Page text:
Tuesday, August 31, 2010

review of new field guide: Birds of Australia

The new Eighth Edition of The Birds of Australia (Princeton University Press) is an innovative example of a field guide with features not found in many other books. Ken Simpson and Nicolas Day, with Peter Trusler have produced a book that raises the bar for the next generation of birding field guides. The 132 color plates are excellent, detailed range maps are what we've come to expect - but what sets this book apart is its superb scheme of organization, including the following unique elements:
a) A section on vegetation and land form habitats of Australia, called "where the birds live".
b) Breeding information, organized by family, with the calendar year detailing the month in which the groups described are known to breed. Australia's birds are closely tied in many cases to seasonal rainy periods, but there are months in which the species primarily breed, and then for some a secondary breeding period.
c) The "Vagrant Bird Bulletin" focusing on the rarest species.
d) A set of Australian Island territories bird checklists, for islands not yet visited by most birders, and needing more information.
e) A useful set of Appendices, including an excellent "Hints for Birdwatchers", and a Glossary.
f) A list of birding and naturalist organizations, and
g) a bibliography the authors call "The Core Library" arranged by important topics.
All in all, this is one of the best guides I've yet seen. The successive editions have exhibited continual improvement.

Friday, August 27, 2010

news: pesticide being phased out, plus new reports from the Millennium Ecosystem Assessment

The pesticide Aldicarb, which has been implicated in bird mortality, is being phased out as part of new EPA rules - read more at this link. The American Bird Conservancy has more information on their website.


The most recent reports from the massive undertaking known as the Millennium Ecosystem Assessment can be found here.

Friday, August 13, 2010

extraordinary people

********* I had the privilege of working with some extraordinary people this summer. I don't want to embarrass them, so I won't say too much. But part of the reason it was worth going into the field every day was because I was working with them: Amber McDougle, Hasan Damra, and Arik Skromme. Thanks to all three of you, for a month of days in the sun and wind, and rain and hail!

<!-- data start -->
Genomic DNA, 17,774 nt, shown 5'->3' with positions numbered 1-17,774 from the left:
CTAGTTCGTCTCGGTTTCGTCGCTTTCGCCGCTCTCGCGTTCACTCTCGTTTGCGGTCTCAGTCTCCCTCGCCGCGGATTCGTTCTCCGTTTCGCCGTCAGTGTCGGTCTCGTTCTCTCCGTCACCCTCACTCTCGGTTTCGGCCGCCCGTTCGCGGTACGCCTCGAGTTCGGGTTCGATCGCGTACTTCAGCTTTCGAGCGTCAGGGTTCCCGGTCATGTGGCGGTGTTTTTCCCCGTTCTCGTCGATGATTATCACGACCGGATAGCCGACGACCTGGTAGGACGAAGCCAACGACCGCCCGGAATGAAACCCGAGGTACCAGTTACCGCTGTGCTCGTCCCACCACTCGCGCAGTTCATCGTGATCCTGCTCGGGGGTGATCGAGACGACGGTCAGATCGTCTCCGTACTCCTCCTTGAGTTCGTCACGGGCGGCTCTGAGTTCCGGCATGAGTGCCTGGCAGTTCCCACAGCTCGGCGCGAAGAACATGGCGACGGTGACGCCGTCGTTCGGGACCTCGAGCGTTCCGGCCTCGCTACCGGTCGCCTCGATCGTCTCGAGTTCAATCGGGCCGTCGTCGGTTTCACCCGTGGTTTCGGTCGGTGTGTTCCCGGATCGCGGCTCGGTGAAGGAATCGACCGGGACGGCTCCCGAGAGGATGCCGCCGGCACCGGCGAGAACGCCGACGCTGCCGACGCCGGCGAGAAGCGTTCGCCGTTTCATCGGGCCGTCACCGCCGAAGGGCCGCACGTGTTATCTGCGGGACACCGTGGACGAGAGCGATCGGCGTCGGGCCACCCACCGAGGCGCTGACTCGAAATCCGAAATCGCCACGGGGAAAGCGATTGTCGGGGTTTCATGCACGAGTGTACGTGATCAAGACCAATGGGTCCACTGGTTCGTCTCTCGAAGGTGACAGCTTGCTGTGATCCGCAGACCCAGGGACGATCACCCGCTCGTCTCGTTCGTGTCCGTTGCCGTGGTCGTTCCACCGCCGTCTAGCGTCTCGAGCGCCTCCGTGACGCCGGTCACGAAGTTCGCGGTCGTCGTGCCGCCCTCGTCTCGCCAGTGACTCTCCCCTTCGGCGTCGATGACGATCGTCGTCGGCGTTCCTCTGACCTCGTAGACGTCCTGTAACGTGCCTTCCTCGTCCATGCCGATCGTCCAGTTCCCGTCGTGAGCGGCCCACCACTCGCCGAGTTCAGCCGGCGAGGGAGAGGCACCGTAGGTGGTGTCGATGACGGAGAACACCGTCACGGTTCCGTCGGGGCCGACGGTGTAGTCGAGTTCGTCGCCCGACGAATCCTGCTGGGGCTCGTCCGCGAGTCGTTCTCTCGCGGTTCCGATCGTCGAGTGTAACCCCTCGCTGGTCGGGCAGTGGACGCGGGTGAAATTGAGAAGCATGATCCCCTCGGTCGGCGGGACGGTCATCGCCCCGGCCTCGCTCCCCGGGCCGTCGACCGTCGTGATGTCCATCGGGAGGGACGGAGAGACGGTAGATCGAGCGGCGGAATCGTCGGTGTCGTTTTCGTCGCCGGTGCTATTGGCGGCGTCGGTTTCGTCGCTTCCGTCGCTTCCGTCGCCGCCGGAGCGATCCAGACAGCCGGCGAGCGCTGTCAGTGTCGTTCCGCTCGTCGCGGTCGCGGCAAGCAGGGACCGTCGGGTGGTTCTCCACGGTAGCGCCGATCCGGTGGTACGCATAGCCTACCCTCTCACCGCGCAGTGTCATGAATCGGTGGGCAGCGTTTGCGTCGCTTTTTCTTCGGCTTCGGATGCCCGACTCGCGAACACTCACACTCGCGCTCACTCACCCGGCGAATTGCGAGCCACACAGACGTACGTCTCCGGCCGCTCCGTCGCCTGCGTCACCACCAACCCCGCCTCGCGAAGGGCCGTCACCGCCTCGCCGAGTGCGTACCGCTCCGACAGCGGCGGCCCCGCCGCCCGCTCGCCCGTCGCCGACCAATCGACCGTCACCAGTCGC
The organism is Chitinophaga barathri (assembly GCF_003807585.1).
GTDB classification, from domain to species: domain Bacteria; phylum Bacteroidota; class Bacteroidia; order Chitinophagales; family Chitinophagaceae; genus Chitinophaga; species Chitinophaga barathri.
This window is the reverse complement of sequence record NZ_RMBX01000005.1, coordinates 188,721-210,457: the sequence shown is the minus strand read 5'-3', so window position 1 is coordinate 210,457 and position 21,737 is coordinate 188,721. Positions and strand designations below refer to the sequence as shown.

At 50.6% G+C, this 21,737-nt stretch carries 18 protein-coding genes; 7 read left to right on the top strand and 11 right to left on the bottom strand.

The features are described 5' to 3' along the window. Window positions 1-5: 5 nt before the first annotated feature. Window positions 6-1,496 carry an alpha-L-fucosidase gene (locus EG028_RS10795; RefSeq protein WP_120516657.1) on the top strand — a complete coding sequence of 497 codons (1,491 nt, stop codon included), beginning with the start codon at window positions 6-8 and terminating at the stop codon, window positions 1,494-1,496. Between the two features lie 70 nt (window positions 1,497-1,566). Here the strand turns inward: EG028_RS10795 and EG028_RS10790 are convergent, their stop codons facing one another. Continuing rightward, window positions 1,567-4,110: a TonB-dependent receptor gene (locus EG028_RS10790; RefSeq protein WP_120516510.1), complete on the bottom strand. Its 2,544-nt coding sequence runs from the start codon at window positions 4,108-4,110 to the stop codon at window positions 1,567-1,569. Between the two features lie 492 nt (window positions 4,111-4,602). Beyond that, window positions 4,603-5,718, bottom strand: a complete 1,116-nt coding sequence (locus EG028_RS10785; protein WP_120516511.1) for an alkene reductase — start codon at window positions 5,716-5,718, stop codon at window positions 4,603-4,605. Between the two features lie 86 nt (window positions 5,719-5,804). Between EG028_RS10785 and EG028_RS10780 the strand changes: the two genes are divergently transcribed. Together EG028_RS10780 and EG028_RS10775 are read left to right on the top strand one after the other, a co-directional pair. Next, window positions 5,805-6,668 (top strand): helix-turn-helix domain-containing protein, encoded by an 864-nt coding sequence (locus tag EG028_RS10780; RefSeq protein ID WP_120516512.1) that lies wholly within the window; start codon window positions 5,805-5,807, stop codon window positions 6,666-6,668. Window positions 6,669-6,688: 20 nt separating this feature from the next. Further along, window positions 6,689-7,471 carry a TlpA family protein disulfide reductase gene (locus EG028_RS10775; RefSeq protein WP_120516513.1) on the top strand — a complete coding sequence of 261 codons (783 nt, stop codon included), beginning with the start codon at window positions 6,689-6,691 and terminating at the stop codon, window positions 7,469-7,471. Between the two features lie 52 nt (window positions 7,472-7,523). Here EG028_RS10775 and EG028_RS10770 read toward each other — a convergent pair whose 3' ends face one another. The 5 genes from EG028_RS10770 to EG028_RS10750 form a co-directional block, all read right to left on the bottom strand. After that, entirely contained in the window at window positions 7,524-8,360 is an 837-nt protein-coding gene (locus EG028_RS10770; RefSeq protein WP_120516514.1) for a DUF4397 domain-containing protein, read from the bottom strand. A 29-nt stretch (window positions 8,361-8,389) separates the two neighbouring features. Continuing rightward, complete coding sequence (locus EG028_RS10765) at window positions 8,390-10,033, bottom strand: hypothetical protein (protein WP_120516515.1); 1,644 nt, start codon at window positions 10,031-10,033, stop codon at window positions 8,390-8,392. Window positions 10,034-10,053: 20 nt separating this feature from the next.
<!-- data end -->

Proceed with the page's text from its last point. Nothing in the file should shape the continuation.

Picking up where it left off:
Tuesday, August 10, 2010

MCAMMP and The Milwaukee BIOME Project for autumn 2010

MCAMMP and the Milwaukee BIOME project are firing up again for autumn - in fact, we didn't really shut down at all this summer. In addition to our bird banding at Milwaukee's Riverside Park, transect counts for migratory birds on eight study sites, and other aspects of the projects we're working on, we've been doing bat surveys also this year, in conjunction with the Wisconsin Bat Monitoring Program (see their website here ). If you're interested in learning more, see the Milwaukee BIOME Project webpage, (here), or contact me at iltlawas@earthlink.net , Tim Vargo at Milwaukee's Urban Ecology Center at tvargo@urbanecologycenter.org , or Owen Boyle at the Wisconsin DNR at owen.boyle@wisconsin.gov , or Jenn Callaghan at jenncallaghan@gmail.com .

Monday, August 9, 2010

the next steps: where do we go with lead?

A news article in the New York Times, linked here, describes efforts to get the EPA to ban lead in all hunting ammunition and fishing tackle. A petition from the Center for Biological Diversity and the American Bird Conservancy seeks this change from EPA, based on evidence of lead poisoning in many species. Lead shot is already banned for hunting waterfowl, and recent legislation in California does that for ammunition for big game, within the range of the California Condor. There are many studies that show the harmful or indeed lethal effects of accidental ingestion of lead bullet fragments in deer and other carcasses (or the "gut piles" left after field dressing of game animals) by eagles and other raptors, and accidental ingestion of lead tackle in waters by Trumpeter Swans and loons.

Opponents of such regulatory changes assert that saving individual animals is not meaningful in terms of "population level effects" - in other words, they contend that populations of Bald Eagles and Trumpeter Swans and loons are not significantly affected by lead poisoning, so regulating against such potential poisoning is not clearly in the interests of conservation of wildlife populations. But there are other issues at stake. Many view the evolution of regulatory efforts on behalf of wildlife as heading in the direction of "doing the right thing" - even if it isn't always (or only) based on science. I would suggest that learning all that one can learn on this topic is wise - voting, referenda, and accurate determinations by state and federal regulators will depend on their (and our) level of preparedness and knowledge. If you feel strongly about this - let your legislators know. What do you think - is it really time to consign the use of lead to the history books?